The first Iranian film I watched was Children of Heaven, back in the year 2000. It was about two siblings, who shared a pair of shoes. The brother would wear the shoes to school in the morning as he’s in the morning session, ran back home immediately after class so that his sister can wear that same pair of shoes to school for her classes in the afternoon session.
Back then, I was teaching in a school where 50% of the students came from high income families and the rest higher middle income families. I remembered how I was so affected by that film that the next day, I narrated the film to all my classes, to those children who not only do NOT have to share shoes, but who can afford to buy 4 pairs at one go.
Since that day, I have been a faithful follower of Iranian films. Back in my hometown they have the annual International Film Festival and surprisingly, Iranian films proved quite a hit with my countrymen with full houses in most screenings. The other film that I remembered very well was ‘I’m Taraneh, 15’, which precedes Juno in dealing with issues of teenage pregnancy.
The thing I like about Iranian films is that it usually centres around a very simple plot presenting the day to day life of the laymen in the Iranian society. However, from that simple plot stems the most profound branches of themes and issues of the Iranian community and the different facets of their lives.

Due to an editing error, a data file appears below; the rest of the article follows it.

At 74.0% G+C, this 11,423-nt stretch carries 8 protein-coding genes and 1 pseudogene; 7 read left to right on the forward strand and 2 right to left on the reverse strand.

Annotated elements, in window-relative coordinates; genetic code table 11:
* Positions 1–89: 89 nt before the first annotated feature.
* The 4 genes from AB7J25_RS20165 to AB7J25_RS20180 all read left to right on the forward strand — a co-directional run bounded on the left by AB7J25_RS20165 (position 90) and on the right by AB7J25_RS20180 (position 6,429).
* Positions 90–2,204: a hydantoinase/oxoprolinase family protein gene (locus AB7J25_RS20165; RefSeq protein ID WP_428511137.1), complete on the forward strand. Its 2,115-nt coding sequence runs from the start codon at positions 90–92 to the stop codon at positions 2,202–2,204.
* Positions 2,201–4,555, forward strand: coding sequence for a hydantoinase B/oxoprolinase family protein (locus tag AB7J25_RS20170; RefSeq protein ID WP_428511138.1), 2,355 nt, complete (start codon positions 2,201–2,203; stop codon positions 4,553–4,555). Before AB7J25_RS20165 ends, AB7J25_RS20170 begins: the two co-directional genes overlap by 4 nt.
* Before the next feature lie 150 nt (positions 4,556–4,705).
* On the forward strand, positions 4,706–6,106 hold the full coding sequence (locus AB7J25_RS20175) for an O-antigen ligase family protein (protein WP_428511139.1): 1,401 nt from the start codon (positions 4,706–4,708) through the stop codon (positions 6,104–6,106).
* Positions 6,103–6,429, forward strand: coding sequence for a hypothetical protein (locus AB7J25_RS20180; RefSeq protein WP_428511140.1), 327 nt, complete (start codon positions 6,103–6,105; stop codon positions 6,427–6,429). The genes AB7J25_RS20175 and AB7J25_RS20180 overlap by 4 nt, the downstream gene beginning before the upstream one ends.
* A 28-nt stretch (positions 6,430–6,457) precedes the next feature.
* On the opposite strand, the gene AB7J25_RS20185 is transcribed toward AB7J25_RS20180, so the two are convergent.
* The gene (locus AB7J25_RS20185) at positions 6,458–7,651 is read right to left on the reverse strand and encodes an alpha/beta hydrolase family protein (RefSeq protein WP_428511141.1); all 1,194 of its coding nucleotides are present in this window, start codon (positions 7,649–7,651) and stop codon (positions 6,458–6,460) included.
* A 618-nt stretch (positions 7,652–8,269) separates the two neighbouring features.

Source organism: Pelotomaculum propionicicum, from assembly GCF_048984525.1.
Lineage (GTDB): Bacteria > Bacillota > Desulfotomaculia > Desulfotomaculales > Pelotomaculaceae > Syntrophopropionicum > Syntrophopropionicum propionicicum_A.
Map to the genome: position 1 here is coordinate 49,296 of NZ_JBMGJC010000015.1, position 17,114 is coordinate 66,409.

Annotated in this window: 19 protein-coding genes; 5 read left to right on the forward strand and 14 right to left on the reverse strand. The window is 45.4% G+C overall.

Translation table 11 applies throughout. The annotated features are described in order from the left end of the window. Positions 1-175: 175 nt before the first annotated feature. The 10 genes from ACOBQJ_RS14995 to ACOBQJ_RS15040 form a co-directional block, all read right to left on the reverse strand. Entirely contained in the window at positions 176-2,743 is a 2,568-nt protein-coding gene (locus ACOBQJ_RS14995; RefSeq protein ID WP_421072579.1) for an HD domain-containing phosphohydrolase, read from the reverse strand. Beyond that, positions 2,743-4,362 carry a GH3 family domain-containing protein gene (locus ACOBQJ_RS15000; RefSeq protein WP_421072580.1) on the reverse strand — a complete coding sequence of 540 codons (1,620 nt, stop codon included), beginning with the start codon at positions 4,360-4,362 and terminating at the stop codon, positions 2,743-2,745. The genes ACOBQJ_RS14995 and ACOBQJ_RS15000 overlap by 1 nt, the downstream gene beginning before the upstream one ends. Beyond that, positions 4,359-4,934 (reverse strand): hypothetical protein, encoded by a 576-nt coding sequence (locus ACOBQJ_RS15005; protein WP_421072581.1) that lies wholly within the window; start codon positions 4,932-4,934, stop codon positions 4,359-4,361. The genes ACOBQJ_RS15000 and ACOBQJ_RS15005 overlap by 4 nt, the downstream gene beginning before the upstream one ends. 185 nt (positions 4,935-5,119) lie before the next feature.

Just now I watched ‘Hayat’. The Iranian Film Festival is going on here in conjunction with the Nauruz festival, the Iranian/Persian/Afghanistan New Year.
Hayat is a 12 year-old girl who lives with her family in a beautiful village. The night before a school exam, her father falls gravely ill and is taken to the hospital. Hayat is forced to look after her infant sister on the most important day of her life. Hayat tried to make it to school through a series of heart wrenching comedy of errors. On many occasions, I had to control myself from verbalizing my frustrations at watching her having to go through all the challenges just to get someone to watch over her baby sister for an hour so she could sit for her final exams–her ticket to the boarding school in the city if she passes it. It was heart-wrenching to see her determination to go against the social norms of her village, just for the sake of continuing her education in a society where her neighbor refused to cooperate by looking after her baby sister because Hayat should be at home ‘learning how to knit, cook and do embroidery’
Since 2001, I have been buying season tickets to watch international films back in my hometown during the International Film Festival. I must say that none have managed to give me the same impact as the Iranian films. Even local film maker Yasmin Ahmad‘s work, to me is not up to their level.